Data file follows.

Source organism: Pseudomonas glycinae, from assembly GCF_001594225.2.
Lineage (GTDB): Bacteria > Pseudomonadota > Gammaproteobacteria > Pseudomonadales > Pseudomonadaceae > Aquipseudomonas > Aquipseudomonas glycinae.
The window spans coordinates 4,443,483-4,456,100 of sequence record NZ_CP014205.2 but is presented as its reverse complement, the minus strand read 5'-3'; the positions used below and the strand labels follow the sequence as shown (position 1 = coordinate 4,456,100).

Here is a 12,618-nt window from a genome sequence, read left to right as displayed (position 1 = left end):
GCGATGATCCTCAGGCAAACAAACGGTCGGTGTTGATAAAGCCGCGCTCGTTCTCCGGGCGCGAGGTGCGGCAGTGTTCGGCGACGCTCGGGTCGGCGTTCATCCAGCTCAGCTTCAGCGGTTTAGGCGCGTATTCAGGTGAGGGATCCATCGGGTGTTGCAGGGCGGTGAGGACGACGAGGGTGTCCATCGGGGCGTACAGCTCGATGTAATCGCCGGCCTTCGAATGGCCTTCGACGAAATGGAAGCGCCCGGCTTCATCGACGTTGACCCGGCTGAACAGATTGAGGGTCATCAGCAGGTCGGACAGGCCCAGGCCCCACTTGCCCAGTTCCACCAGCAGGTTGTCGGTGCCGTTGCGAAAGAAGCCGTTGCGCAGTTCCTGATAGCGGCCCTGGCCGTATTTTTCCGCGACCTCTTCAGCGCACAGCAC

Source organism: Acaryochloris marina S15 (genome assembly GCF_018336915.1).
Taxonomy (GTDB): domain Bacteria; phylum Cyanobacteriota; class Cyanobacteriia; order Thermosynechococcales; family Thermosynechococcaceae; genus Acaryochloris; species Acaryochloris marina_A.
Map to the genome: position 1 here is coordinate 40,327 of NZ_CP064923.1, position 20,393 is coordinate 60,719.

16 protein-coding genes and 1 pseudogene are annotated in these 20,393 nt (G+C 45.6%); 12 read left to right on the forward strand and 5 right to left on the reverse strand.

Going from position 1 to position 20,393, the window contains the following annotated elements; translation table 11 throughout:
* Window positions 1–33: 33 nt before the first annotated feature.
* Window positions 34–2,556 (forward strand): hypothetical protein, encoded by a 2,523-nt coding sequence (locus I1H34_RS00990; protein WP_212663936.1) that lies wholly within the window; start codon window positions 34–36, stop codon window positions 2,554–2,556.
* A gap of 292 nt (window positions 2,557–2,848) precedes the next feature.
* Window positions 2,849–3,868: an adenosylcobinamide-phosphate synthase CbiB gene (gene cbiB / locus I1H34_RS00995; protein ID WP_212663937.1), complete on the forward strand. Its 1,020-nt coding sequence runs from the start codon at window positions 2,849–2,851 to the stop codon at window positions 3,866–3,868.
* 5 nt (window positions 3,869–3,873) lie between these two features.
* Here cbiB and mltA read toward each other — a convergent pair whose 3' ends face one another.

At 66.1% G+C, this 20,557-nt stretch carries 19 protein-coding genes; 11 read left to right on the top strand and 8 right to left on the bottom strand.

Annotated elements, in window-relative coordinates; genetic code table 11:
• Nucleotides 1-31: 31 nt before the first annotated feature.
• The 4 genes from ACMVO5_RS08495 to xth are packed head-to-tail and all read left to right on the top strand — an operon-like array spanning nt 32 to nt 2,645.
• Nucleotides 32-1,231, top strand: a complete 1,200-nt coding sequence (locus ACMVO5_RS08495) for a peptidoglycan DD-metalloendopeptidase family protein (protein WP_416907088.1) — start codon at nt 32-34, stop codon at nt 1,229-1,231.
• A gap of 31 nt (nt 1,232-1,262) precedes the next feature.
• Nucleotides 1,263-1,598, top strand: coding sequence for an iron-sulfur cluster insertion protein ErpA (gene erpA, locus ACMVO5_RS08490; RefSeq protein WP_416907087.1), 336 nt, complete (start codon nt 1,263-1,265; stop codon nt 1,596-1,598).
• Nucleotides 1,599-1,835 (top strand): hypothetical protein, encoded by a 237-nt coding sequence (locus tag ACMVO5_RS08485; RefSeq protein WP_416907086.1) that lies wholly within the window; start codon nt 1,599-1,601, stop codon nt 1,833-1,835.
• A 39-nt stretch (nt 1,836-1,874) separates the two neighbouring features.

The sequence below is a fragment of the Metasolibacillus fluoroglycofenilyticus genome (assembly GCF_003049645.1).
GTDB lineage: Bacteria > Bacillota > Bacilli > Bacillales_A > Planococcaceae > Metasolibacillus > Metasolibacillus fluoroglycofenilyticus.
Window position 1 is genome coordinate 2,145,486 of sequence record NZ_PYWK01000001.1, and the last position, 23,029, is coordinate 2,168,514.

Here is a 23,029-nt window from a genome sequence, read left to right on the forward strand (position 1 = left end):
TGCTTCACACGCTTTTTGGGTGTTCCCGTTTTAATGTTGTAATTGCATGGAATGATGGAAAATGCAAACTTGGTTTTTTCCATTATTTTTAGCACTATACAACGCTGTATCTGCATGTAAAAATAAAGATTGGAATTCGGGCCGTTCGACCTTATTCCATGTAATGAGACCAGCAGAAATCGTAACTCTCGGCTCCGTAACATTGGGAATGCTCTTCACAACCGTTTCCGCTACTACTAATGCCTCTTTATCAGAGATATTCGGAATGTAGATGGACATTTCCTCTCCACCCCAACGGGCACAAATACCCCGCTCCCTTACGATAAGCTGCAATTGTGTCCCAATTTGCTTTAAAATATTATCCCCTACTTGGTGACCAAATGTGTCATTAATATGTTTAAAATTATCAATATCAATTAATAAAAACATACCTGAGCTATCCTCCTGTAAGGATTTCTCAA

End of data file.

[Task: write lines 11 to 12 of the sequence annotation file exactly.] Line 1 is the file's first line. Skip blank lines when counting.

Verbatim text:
* Window positions 1–33: 33 nt before the first annotated feature.
* Window positions 34–2,556 (forward strand): hypothetical protein, encoded by a 2,523-nt coding sequence (locus I1H34_RS00990; protein WP_212663936.1) that lies wholly within the window; start codon window positions 34–36, stop codon window positions 2,554–2,556.